Fall Retreat:  Self Care —  Soul Care.  For details go to http://marieknapp.com/events/retreat-self-care-soul-care/

I need your response, please

Hi folks,

I have had a few quiet moments over the last week.  Hiking in the woods, and kayaking on Georgian Bay give me stillness to tap into my creative spirit.  I would really like to hear your input on my thoughts for future blogs.  Your response to the following is going to be very helpful to me in making the blogs I write most meaningful to you.

Chakras: a framework for self discovery and self care

There is value in learning more about the Chakras.  I see them as a possible framework for looking at different aspects of all that we are.   I believe that this perspective serves not only those who work with energy, and believe in the concepts of the energy field and universal energy, but also those who can approach the concept of the chakras as a metaphor, and thus a framework for learning more about ourselves in a holistic way.

So my proposal is to begin with an overview of the chakras.  I could follow this with writing about each chakra individually beginning with the root chakra.  I expect that I could write 3 or 4 blogs on each.  They could include the different aspects of each chakra, the possible shadow side of each, and in some cases relationships with the other chakras.  I would include practical examples that would draw your attention to their effect on daily life and for self-care.  I would like to make it usable and not simply theoretical.  You could send me personal emails about each one if you wish, or ask questions that could be answered either personally and confidentially or anonymously in the next blog.

I am feeling excited about this approach.   It offers many opportunities to bring in a variety of different authors too.  What are your thoughts?  Would this appeal to you?

You can reply below or send me a personal email at marieknapp@rogers.com

I look forward to hearing from you soon.  Short or long replies are welcome.

Other suggestions are welcome also.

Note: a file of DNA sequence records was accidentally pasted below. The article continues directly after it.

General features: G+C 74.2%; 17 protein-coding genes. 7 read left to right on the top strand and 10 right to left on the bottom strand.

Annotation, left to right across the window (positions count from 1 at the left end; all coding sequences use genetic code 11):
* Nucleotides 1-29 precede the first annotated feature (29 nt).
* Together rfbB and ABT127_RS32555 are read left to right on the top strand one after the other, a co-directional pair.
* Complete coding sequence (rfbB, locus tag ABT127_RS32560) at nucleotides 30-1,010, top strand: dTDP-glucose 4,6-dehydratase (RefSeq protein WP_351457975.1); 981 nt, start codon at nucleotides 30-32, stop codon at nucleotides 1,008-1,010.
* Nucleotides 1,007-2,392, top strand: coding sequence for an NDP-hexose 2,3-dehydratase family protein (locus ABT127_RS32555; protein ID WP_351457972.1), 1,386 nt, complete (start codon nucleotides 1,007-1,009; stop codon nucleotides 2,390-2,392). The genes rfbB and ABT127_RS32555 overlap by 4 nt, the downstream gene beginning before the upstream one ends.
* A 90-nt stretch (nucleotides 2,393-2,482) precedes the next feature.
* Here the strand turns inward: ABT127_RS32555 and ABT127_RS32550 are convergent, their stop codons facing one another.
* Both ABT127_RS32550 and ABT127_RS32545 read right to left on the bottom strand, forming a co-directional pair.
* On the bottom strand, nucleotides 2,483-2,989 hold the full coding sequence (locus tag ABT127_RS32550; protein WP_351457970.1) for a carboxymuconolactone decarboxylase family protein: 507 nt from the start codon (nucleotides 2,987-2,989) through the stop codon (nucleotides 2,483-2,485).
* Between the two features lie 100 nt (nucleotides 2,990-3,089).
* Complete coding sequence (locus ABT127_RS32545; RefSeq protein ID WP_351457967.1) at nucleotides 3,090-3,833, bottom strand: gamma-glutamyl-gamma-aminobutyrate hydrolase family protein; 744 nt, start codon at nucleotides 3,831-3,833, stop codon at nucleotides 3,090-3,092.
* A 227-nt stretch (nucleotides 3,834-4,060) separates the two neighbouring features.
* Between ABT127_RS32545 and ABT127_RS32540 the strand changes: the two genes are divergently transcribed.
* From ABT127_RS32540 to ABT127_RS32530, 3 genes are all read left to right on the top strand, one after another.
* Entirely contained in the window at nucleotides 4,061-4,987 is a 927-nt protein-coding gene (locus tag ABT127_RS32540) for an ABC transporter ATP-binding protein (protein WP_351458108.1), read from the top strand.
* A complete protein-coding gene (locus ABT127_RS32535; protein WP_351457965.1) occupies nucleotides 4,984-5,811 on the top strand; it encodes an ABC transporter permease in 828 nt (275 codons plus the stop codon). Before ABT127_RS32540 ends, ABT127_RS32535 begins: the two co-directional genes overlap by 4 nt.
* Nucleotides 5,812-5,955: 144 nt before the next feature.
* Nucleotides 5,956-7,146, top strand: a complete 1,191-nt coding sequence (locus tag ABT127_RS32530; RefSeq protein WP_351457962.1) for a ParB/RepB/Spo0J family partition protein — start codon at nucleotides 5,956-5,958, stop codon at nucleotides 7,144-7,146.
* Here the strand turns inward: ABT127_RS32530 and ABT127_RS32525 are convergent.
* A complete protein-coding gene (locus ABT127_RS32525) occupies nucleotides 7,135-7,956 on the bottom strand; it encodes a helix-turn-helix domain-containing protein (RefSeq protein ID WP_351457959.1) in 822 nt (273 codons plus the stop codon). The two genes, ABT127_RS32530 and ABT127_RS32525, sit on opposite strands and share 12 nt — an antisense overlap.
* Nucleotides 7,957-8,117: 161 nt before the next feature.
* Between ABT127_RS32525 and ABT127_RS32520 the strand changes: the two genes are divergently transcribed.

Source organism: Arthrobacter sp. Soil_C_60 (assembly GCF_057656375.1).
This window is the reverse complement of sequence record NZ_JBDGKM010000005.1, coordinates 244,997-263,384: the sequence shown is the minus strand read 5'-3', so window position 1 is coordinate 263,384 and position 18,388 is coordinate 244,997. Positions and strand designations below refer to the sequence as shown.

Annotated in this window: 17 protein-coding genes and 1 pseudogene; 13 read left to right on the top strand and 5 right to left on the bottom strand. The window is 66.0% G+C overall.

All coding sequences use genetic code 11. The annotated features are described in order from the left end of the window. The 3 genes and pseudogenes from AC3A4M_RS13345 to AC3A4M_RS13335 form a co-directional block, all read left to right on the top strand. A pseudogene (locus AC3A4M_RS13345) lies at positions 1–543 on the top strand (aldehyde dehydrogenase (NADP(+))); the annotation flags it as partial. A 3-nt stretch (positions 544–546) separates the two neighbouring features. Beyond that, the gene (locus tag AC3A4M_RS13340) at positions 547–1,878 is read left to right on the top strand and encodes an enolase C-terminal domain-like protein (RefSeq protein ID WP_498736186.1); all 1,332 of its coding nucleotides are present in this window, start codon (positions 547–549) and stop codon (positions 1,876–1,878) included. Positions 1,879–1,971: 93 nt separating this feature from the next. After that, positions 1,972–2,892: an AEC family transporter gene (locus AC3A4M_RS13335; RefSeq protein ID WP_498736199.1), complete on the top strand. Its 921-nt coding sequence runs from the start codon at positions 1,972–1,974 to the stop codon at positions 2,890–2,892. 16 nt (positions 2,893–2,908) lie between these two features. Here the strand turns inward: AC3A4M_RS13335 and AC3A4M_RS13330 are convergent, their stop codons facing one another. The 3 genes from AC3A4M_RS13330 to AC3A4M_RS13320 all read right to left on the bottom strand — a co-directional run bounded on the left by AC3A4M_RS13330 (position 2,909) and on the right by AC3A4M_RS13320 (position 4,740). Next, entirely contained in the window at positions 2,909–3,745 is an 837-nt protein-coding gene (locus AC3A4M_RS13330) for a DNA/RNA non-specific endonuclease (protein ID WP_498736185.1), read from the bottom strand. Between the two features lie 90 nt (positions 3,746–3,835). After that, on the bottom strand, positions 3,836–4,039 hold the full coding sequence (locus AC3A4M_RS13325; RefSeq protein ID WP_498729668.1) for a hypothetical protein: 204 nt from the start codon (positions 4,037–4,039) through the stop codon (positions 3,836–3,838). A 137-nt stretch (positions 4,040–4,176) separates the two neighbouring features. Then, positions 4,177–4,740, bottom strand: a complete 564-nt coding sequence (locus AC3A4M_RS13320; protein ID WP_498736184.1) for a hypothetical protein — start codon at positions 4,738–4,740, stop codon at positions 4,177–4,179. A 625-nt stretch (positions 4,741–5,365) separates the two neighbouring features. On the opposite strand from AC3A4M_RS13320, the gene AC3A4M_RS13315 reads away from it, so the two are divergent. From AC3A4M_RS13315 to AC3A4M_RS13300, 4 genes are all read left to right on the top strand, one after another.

Till next time,

Marie

Wishing you Joy, Peace, Love, and Enough.

Dear Friends and Colleagues,

It is white outside.  Not much white but enough to brighten nature, to give contrast to the green cedars and darkish bark of Maples, Ash and Oaks.  Ahhhh!!!

While some people are scurrying about gradually eliminating items on their lists, others are gathering around tables of delicacies sharing stories with loved ones and commenting on how they really shouldn’t be eating all these things … but … it is Christmas.  We have so much to be grateful for.

May I add to the many wishes you will receive over the days of this Holiday season.  May your Christmas celebrations or other holiday feasts be surrounded by love.  May irritations and conflicts melt with the warmth that floods the space around you.  May your heart be filled and its overflowing goodness spread to those around you … and to those whose hearts are feeling empty or chaotic or hurting.

May you find the new year offers you many opportunities for joy and peace.  May you choose to focus on those things that are loving and caring.  And while we all wish for some degree of prosperity, may we be happy with what is enough.  May we avoid what is more than enough, by sharing that with others.

It may be that we have crossed the threshold into a new world where what is meaningful, spiritual and loving has reached a critical number and begins to grow exponentially.  Let us all support that notion and build on it with fervour.